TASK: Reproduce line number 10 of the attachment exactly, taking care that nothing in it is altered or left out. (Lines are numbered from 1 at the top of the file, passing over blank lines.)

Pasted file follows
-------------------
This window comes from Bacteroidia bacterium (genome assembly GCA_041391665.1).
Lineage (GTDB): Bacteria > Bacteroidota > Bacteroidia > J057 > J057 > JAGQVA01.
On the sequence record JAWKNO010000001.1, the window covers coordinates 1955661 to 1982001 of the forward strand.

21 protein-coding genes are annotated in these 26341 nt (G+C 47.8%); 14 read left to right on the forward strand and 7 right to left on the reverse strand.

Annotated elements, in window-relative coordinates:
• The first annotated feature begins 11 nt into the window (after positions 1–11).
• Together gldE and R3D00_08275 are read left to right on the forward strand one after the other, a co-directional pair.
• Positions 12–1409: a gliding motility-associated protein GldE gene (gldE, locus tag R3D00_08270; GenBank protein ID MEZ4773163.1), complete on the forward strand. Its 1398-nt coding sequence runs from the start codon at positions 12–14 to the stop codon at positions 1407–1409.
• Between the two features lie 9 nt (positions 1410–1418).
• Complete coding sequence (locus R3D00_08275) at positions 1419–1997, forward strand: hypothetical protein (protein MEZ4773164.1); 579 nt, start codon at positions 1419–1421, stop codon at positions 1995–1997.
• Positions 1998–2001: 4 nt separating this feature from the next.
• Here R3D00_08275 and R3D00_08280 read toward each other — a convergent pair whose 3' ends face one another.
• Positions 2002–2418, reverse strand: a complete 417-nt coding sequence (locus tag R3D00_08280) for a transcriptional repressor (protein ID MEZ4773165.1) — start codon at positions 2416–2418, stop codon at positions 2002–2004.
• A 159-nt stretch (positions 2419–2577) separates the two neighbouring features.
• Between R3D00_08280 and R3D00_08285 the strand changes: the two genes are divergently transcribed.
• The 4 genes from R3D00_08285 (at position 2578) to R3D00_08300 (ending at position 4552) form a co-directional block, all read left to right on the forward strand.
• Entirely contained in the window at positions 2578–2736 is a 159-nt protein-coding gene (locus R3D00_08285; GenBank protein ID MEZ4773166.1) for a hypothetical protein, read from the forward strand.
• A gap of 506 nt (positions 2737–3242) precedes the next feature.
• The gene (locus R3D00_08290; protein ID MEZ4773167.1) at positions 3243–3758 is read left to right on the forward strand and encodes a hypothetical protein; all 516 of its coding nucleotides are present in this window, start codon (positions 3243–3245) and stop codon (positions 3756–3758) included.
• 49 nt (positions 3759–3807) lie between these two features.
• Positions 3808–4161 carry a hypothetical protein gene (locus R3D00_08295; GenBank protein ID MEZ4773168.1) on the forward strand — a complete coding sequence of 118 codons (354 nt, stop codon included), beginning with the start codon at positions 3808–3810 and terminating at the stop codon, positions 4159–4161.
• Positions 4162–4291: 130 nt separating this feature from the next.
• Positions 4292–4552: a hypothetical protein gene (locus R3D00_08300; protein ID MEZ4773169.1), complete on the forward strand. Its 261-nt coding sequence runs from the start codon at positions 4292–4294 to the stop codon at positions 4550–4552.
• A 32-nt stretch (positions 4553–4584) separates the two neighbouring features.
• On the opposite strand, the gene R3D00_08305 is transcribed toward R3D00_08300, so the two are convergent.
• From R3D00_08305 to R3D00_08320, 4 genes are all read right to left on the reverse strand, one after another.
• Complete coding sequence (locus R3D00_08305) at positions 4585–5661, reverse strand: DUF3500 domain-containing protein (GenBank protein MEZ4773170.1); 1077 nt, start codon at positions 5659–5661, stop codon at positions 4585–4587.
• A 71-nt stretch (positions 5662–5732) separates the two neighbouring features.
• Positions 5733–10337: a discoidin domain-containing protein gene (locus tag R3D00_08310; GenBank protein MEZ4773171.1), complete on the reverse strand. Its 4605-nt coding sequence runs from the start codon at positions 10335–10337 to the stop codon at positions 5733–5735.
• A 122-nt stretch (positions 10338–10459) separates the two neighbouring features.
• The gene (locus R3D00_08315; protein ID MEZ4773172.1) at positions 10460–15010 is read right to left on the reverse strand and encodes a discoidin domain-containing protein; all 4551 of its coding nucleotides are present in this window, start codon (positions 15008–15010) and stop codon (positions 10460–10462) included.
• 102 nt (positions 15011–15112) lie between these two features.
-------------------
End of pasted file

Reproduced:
• Complete coding sequence (locus R3D00_08275) at positions 1419–1997, forward strand: hypothetical protein (protein MEZ4773164.1); 579 nt, start codon at positions 1419–1421, stop codon at positions 1995–1997.